The body of this report contains the principal comments of the committee regarding the content of the draft US Department of Agriculture E. coli O157:H7 risk assessment. This appendix contains a number of additional comments regarding citations, typographic errors, and the like that the committee wishes to bring to the attention of the draft’s authors. The comments are listed by page number.
Page 12: In the list of outputs of the Production Module, insert the words “use in manufacturing” (or a comparable descriptive phrase) after the word “for” in “prior to slaughter for ground beef.”
Page 25: The study by Brackett (not Brachett) et al. (1994) was of decontamination of meat cuts, not carcasses as implied.
Page 32: The word “proportion” may be better than the word “share” in describing amounts of imported and domestic ground beef consumed, which could explain the findings.
Page 33: “Test sensitivity is a complex parameter that incorporates variability in sample collection and handling and in the biological properties of the sample”: the meaning of the statement is unclear. It should simply be stated that sample variability may affect apparent test sensitivity.
Page 33: “The slaughter plant intake segment considers the effect of clustering cattle as they enter the slaughter plant”: this would apply to cows and bulls, which may have different sources and be commingled; steers and heifers from feedlots, however, are not mixed with cattle from other groups.
Page 39: “Although evidence is limited, it suggests that dairy cow
calf herds are similar with respect to E. coli O157:H7”: it is not clear what regarding O157:H7 is similar.
Page 51: “Five studies provide evidence on apparent within-feedlot”: insert the word “prevalence” after that phrase.
Page 51: “…this protocol is assumed to be 100% sensitive”: a reason should be provided for this assumption.
Page 53: The age of breeding cattle is more likely 3, instead of 2, years; most feedlot cattle should be 1–2 years old.
Page 56: Truckloads of cattle from different feedlots are not usually mixed at slaughter.
Page 65: The draft risk assessment cites Sheridan et al. (1992) as having identified such equipment as knives, gloves, and aprons as reservoirs of bacteria in the slaughterhouse. That is correct, but the reference also indicates that “the level of contamination varied with different cuts of meat,” which may affect the extent of contamination of trim. There is also a typographic error in the citation: Meat Science 32:185–194, rather than 32:155–164.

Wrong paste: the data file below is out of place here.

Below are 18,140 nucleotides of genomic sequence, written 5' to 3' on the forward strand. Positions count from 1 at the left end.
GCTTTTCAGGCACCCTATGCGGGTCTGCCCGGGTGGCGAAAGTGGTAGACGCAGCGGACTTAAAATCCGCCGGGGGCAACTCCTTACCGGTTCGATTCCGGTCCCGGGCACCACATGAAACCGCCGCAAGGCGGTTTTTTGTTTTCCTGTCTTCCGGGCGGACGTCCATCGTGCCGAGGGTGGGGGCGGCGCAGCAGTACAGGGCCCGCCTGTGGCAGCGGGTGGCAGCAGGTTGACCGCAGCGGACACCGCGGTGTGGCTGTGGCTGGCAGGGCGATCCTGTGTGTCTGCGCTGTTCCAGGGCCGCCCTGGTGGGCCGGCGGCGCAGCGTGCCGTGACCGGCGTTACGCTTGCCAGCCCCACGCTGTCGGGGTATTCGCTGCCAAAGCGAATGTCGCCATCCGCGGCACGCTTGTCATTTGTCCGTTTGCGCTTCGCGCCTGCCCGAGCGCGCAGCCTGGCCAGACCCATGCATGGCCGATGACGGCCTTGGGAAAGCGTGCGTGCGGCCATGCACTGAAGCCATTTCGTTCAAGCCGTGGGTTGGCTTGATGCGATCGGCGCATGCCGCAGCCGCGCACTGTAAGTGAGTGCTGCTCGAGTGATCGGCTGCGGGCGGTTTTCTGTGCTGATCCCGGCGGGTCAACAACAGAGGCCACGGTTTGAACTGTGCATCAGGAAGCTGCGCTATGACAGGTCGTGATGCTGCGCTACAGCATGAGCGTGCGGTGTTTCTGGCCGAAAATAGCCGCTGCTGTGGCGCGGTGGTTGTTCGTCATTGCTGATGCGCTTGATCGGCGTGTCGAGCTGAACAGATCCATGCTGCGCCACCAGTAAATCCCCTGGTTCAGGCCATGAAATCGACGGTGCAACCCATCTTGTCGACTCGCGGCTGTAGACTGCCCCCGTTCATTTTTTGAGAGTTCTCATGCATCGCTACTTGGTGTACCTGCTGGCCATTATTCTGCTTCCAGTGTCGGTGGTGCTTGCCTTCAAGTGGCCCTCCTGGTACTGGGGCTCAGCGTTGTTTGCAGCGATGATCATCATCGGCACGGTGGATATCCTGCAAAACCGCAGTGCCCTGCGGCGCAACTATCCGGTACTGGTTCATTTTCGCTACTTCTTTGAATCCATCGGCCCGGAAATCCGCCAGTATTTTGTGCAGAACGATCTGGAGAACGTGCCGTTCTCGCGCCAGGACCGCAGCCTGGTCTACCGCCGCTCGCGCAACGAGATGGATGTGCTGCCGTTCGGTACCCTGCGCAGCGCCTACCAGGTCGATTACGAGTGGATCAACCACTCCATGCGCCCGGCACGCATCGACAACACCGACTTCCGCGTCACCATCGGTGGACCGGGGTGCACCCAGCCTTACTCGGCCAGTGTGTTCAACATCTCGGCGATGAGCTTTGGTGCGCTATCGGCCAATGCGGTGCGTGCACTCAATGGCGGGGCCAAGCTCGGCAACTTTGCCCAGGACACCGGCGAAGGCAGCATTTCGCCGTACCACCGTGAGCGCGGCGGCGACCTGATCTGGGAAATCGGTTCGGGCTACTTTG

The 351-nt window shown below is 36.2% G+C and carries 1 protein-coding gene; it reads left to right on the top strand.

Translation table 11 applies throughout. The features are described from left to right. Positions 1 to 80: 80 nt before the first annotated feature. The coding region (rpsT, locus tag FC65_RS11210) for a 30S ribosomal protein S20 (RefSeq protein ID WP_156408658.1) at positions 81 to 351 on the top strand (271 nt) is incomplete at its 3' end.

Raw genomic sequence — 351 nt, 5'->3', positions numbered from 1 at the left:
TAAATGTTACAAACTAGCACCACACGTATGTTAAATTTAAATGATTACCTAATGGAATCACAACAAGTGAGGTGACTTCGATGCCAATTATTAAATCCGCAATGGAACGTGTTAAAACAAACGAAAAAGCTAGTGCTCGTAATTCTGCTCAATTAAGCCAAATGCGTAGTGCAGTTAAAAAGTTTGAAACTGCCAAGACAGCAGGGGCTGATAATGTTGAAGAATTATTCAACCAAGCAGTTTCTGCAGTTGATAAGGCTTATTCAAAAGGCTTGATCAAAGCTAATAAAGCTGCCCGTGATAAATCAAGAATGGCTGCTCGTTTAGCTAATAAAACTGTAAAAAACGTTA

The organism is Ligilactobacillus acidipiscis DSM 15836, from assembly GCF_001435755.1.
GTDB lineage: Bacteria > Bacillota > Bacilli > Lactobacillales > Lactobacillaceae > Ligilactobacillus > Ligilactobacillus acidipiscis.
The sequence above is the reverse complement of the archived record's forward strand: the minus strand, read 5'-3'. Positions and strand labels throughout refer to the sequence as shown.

Page 66: Contrary to what is stated in the draft, no “excess fat is trimmed away from each side” of the carcass at splitting (before washing), although blood-soiled tissue may be trimmed.
Page 67: The draft asserts that distilled water and chlorine are occasionally sprayed on carcasses in chillers (Step 6). Carcasses are spraychilled with water but not with distilled water or chlorine (which causes corrosion). Lactic acid may be in the initial stages of finding some use in this application.
Page 67: “FSIS regulations require chilling deep muscle (6 inches) to 10.0°C (50.0°F) within 24 hours and 7.2°C (45.0°F) within 36 hours (NACMCF, 1993)”: this may be done in practice but to the committee’s knowledge, is not required by the Food Safety and Inspection Service; if it is, a more direct reference should be provided.
Page 67: “Dorsa (1997) found a 1.2 log CFU/cm2 increase in E. coli O157:H7 on carcasses stored for 2 days in the chiller at 5.0°C (41.0°F)”: It appears that the correct reference may be Dorsa et al. (1997), not Dorsa (1997). Instead of carcasses, the study evaluated inoculated beef-carcass tissue samples that were decontaminated and packaged, thus simulating retail products rather than carcasses. In addition, it is questionable whether E. coli O157:H7 would grow at 5°C.
Page 68: “Prasai et al. (1995) found no difference in concentrations of E. coli O157:H7 between hot deboning and cold deboning”: it appears that the Prasai et al. (1995) reference listed does not deal with E. coli O157:H7 or hot or cold deboning.
Page 70: The carcass surface areas estimated to end up in ground beef